Get Elected Like the Gipper: This one remains to be seen, though at least Reagan had an incredibly anti-talented co-lead in both 1980 and 1984. Hillary fans, as always, take note.

The Sound of Violence

September 20, 2007

Is it just me, or have people become increasingly hostile?

First off, some stupid kid got himself tasered at a John Kerry event. Say what you will about it, but there’s only one way to get electrified listening to John Kerry is if someone shoots a couple hundred volts through your body. The stupid kid was upset when Kerry wouldn’t answer his question in a short enough time period. Not willing to shut the hell up, guards told him to come peacefully and, when he refused, was tasered.

His tasering has become a lightning rod (ha!) for protest, as many are decrying the fact that someone exercising their right to free speech was punished with physical force, and other are decrying that the security guards didn’t make him swallow his teeth.

This one is a tough call. To be fair, the guy wasn’t trying to hurt anybody, and many people believe that tasering the fellow was an overreaction. On the other hand, the guy was a complete douchebag, and the officers repeatedly advised him to shut his yap or risk getting a metal rod tapping your scrotum. He chose to keep on blathering, and then was shocked (ha!) when he was forcibly subdued.

There are few immutable truths in the world. One, of course, being that Lions for Lambs is going to be a complete load of horseshit. The other is that, if you are an individual, and you happen to come into the possession of a taser, you immediately have two options:

1) You will use the taser to electrocute someone.
2) You will not use the taser to electrocute someone.

Research indicates that every single person on the face of the earth since the very beginning of time, up to and including Quakers, kindergarten teachers, and Buddhist monks, will choose option number two. So the fact that this assgoblin got tasered really shouldn’t exactly be the most surprising thing on the face of the earth.

Speaking of people who need tasered, O.J. Simpson declared himself to be back in the news. And it’s not because he had someone ghost write a quasi-confession or he backed over a newborn or anything. It’s because he was connected with an armed robbery to recover sports memorabilia, which all in all is a pretty pussyish way to get back in the news for an accused murderer.

One can only imagine the dialogue that occurred before this heist:

Simpson: I think we need to break into that place and steal some stuff.
Accomplice #1: That’s a rotten idea.
Accomplice #2: (whispering) Hey, if we don’t do this, he will kill us.
Accomplice #1: Sounds like a plan.

Simpson initially claimed that he was simply recovering the items that had been stolen from him in the first place, which seems kind of silly since as soon as he admitted this, he would have to double-time it over to the Goldmans’s house and pony it up. It soon became apparent that this robbery, which apparently included no less than six dozen completely normal people, all of whom promised to not say a single word to anyone about the B&E being spearheaded by a famous football superstar turned double murderer.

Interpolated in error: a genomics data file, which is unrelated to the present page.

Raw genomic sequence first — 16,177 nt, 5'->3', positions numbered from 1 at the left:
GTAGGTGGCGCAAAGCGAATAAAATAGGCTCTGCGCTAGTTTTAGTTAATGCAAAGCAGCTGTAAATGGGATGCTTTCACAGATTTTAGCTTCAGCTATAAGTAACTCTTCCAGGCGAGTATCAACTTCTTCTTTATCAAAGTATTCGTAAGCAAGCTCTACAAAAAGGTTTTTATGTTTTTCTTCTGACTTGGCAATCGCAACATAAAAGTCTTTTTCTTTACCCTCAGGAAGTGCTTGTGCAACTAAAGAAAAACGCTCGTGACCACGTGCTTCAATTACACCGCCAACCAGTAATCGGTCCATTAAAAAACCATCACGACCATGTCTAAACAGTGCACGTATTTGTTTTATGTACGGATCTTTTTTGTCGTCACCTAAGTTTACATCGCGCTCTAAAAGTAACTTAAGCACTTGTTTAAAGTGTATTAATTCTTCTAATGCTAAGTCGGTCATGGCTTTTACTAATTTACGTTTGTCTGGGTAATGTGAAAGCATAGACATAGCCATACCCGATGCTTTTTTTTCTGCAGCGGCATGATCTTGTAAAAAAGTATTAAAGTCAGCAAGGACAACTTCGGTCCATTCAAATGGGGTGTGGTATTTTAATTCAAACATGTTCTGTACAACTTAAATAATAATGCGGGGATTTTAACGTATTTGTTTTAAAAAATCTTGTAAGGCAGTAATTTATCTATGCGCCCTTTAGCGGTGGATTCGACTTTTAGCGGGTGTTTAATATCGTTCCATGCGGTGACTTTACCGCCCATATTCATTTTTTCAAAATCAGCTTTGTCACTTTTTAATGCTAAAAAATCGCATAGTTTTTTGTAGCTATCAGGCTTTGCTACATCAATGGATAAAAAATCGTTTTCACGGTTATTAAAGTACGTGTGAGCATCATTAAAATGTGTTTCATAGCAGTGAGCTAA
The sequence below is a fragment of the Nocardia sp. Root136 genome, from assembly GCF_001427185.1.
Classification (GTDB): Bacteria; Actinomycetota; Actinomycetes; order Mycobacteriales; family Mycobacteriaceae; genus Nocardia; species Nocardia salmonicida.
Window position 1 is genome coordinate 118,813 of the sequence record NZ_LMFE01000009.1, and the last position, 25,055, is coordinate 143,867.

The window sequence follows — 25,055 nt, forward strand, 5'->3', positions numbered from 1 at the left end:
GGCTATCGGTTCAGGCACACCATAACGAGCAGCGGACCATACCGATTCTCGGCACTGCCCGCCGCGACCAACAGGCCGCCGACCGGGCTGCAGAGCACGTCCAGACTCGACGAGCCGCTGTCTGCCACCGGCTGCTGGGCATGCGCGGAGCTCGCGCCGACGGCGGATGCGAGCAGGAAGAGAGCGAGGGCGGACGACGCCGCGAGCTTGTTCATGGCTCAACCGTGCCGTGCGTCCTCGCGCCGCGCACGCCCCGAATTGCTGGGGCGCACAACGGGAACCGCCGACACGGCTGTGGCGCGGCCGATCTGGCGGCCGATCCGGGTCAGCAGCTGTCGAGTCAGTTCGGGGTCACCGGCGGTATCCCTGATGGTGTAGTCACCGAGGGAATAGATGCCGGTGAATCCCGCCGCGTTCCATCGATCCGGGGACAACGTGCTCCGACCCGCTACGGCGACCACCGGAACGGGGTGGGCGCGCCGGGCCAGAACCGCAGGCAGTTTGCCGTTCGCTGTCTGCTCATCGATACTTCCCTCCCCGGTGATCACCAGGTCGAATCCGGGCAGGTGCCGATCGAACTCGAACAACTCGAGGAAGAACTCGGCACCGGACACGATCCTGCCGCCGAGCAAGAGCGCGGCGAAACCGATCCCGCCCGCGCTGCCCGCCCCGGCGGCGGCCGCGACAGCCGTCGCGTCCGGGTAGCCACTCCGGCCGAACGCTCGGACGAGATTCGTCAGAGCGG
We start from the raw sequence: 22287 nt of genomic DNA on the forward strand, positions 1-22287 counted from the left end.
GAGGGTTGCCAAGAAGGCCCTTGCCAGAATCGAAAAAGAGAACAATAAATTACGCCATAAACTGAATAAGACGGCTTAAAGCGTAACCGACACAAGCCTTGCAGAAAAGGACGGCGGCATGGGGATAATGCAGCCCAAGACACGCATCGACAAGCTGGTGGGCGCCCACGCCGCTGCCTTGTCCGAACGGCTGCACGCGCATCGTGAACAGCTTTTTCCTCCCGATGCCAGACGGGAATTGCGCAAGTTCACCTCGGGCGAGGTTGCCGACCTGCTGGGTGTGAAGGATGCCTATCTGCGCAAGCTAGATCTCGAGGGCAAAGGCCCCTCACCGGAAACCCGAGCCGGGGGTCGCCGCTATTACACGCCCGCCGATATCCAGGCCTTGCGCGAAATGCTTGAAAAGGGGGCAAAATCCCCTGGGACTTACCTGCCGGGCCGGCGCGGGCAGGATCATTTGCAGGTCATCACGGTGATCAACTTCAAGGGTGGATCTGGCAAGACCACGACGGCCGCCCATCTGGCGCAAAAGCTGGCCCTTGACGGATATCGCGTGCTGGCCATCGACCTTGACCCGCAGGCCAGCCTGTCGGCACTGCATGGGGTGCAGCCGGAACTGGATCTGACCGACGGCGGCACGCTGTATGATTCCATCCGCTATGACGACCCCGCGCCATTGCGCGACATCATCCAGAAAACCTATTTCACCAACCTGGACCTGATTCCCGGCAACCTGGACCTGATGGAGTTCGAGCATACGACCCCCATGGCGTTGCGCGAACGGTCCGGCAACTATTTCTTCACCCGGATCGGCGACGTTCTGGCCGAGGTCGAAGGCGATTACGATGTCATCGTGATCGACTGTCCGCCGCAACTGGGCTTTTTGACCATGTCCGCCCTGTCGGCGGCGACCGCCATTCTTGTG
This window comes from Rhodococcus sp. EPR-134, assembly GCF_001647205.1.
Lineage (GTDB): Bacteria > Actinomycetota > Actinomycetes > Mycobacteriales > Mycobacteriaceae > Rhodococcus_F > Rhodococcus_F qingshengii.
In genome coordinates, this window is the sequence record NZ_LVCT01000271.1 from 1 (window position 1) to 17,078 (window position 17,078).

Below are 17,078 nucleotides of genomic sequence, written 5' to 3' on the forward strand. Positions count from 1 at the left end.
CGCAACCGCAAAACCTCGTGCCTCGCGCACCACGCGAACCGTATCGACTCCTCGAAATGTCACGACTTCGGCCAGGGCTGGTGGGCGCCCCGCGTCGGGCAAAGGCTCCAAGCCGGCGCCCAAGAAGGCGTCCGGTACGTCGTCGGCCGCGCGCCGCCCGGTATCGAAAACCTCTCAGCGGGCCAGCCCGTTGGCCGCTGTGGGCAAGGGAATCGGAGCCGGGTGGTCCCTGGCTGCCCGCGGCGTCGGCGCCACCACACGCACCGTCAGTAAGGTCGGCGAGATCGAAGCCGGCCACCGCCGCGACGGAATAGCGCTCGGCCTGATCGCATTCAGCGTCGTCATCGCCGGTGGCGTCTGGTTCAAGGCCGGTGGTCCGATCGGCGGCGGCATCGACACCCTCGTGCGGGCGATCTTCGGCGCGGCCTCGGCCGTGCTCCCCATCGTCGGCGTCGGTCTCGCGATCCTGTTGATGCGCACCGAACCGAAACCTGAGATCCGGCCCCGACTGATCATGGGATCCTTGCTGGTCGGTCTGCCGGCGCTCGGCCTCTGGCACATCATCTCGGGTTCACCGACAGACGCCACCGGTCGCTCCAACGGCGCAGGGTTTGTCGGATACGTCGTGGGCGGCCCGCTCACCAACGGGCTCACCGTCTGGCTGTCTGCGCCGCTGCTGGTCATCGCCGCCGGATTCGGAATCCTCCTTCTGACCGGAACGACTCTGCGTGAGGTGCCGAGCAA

It seems kind of odd, since robbery doesn’t really seem like Simpson’s M.O.—the murder he committed –cough, cough, I mean accused of committing—was famously a prime example of rage-fueled spontaneity. Still, Simpson wanted to take a stab at it (ha!) and see if he could recover the goods.

Still, it’s kind of disappointing that the Juice may be going away for armed robbery and attempted kidnapping. It’s like getting Al Capone for tax evasion. Everyone is hoping that he gets the chair for garroting a Subway sandwich artist or cracking open the skull of a theater usher with a sack of nickels in a fit of roid rage, but instead it’s because he’s trying to lift an autographed copy of the Criterion Collection edition of The Naked Gun 2 ½.

While Simpson is running around stealing trinkets, something a bit more in the way of large-scale destruction was happening halfway around the world. Vladimir Putin, Pending Emperor of the Russian Empire, detonated what is now classified as history’s most powerful non-nuclear bomb. It’s being hailed as a “vacuum” bomb, which seems a remarkably domesticated adjective for something that could easily decimate several former Soviet breakaway republics in a few seconds. You know, in theory.

One can only imagine the dialogue that occurred before this detonation:

Putin: I think we need to create the world’s most destructive weapon.
Cabinet Member #1: That’s a rotten idea.
Cabinet Member #2: (whispering) Hey, if we don’t do this, he will kill us.
Cabinet Member #1: Sounds like a plan.

This has raised some alarm in diplomatic circles. Putin has become increasingly despotic in his actions and words, and this is seen as a rather blatant power play to showcase his otherwise doldrumatic army, which is quickly descending into three parts listless hooligan and five parts mafia bagmen.

Still, while it may be a touch of overkill, Putin may have the most elegant solution of all. There won’t be any trials with which to pretend to not be able to fit into a glove, and there won’t be any signs of protest when a rent-a-cop shoves a cattle prod inside you. There will just be a lot of dust and a little bit less of the godless Siberia.